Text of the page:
Tesco is to sell a digital television set-top box for ten pounds — while stocks last. At half the cost of the cheapest previously available set-top boxes, the Techwood product is likely to be a loss leader for the supermarket chain. It comes as the United Kingdom prepares to begin switching off analogue signals.
“We know that many of our customers aren’t ready for the change in the way their TV programmes are transmitted, so to get them prepared for the switchover from analogue to digital, we’re offering this digital TV technology at the lowest price ever,” said a Tesco representative.
It will be interesting to see how many boxes are available at this price and for how long. Nevertheless, it is illustrative of the dramatic drop in the cost of Freeview set-top boxes in recent years.
The move has been welcomed by Digital UK, the organisation charged with supervising the transition from analogue television in the country. The phased switch-off of analogue signals will begin in the Cumbrian town of Whitehaven in October.
“We’ve seen the cheapest digital box go from £100 to £10 in just five years and this is further proof that going digital needn’t be expensive,” said Ford Ennals, the chief executive of Digital UK. “We’re now working with Tesco and the other supermarkets to help them provide switchover information in their stores.”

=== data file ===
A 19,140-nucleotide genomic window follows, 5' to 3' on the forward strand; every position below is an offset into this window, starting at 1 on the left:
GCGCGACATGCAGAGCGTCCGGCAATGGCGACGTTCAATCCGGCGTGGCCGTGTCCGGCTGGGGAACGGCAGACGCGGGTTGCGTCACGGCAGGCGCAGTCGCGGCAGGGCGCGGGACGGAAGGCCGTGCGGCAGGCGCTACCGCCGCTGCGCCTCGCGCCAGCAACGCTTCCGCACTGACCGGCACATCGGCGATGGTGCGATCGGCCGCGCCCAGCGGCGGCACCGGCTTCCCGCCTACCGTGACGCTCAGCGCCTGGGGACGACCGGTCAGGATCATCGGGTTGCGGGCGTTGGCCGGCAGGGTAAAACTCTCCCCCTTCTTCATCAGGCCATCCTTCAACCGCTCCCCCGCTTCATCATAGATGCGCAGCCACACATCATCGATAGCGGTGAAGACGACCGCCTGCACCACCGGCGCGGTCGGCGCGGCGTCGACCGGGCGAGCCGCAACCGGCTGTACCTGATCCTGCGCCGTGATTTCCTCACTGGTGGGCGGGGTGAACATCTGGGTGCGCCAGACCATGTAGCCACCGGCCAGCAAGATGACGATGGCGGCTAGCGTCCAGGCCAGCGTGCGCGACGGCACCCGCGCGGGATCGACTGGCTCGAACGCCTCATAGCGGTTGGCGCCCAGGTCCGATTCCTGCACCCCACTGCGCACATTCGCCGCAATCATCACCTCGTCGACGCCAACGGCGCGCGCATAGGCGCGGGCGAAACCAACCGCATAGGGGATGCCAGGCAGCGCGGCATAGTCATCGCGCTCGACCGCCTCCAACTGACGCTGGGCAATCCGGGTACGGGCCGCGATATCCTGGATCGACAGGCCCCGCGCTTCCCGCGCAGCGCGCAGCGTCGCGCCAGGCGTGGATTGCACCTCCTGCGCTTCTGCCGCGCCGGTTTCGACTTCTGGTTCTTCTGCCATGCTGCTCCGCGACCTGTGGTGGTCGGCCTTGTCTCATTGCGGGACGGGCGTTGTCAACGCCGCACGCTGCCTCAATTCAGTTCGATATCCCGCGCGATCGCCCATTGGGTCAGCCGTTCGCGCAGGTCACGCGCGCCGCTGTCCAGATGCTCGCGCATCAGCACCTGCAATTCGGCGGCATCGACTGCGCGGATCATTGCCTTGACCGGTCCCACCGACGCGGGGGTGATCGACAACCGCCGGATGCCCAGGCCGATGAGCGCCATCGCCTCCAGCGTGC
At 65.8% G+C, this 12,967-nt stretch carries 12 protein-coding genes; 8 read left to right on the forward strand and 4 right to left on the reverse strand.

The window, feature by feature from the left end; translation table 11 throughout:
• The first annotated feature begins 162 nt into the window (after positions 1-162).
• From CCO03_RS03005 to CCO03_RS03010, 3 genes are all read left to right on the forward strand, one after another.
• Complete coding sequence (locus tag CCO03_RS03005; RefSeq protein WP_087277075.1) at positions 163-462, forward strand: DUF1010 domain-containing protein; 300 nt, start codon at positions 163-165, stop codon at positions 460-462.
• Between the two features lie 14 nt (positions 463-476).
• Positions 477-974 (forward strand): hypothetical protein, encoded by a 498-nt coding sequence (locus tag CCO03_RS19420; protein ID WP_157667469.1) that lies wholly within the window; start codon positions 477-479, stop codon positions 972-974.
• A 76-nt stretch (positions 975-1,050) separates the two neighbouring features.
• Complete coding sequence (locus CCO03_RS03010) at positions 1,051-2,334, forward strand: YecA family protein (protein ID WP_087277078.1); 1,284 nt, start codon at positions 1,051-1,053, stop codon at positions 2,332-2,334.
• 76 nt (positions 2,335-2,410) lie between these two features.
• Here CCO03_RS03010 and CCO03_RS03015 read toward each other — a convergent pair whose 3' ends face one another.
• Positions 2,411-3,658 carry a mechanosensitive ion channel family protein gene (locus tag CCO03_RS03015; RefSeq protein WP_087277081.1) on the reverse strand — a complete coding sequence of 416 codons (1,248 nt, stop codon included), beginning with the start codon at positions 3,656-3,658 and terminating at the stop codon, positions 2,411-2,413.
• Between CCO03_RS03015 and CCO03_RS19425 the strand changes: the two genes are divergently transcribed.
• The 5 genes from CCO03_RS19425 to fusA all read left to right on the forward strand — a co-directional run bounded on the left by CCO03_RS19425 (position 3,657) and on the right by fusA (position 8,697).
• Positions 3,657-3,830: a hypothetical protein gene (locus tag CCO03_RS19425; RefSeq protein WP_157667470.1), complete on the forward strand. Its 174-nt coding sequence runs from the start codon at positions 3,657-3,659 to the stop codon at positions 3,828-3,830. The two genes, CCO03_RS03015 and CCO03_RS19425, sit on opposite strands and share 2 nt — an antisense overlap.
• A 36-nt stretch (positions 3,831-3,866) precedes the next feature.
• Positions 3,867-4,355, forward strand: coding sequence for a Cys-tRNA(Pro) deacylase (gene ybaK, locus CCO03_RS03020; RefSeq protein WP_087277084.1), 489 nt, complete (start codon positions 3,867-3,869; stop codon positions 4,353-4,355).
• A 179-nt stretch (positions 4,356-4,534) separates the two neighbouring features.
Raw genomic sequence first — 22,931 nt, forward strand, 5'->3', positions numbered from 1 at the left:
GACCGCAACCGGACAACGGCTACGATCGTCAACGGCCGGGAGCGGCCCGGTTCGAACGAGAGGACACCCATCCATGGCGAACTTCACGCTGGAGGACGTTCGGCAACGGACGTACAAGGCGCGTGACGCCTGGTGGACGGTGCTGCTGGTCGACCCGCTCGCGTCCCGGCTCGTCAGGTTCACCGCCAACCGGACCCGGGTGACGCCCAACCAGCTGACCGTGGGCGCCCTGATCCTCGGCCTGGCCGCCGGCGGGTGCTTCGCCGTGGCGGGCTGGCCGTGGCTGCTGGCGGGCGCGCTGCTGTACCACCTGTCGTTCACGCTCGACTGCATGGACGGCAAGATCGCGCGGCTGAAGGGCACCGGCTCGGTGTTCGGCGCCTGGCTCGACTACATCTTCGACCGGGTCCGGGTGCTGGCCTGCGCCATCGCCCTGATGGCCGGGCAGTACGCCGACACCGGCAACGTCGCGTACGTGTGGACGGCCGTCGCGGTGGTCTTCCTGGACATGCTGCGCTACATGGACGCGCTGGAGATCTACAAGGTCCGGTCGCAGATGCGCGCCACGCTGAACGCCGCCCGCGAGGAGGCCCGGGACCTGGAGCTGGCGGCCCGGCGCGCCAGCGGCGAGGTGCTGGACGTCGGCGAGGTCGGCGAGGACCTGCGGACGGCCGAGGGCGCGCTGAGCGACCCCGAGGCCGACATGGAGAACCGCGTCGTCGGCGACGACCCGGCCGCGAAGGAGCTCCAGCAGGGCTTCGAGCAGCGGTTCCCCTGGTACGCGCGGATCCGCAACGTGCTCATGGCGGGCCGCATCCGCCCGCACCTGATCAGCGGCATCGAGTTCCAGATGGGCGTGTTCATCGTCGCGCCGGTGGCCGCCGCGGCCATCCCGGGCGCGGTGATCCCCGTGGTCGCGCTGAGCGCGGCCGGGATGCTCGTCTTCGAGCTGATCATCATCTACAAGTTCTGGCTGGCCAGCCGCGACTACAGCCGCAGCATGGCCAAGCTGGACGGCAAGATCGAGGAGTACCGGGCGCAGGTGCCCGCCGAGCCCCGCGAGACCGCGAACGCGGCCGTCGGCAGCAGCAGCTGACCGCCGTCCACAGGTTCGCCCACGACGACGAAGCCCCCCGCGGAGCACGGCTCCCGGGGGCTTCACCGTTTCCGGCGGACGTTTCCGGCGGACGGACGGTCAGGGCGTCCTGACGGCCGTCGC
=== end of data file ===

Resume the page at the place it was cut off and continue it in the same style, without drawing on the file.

Since its launch in October 2002, over 19 million Freeview compatible set-top boxes and displays with integrated digital receivers have been sold. Freeview has now overtaken Sky as the most popular way of receiving digital television. Many new flat-screen displays now come with integrated digital terrestrial television receivers as standard.
The communications regulator Ofcom estimates that over 80% of households now receive some form of digital television. That number will need to reach 100% by the end of 2011, when the switchover process is complete in the UK.
Several other countries have already completed the transition to digital television. Sweden is expected to complete the process just as Britain begins. Other countries have yet to set a deadline for the digital transition. New Zealand has launched its own Freeview service on satellite and aims to roll out a digital terrestrial television service next year.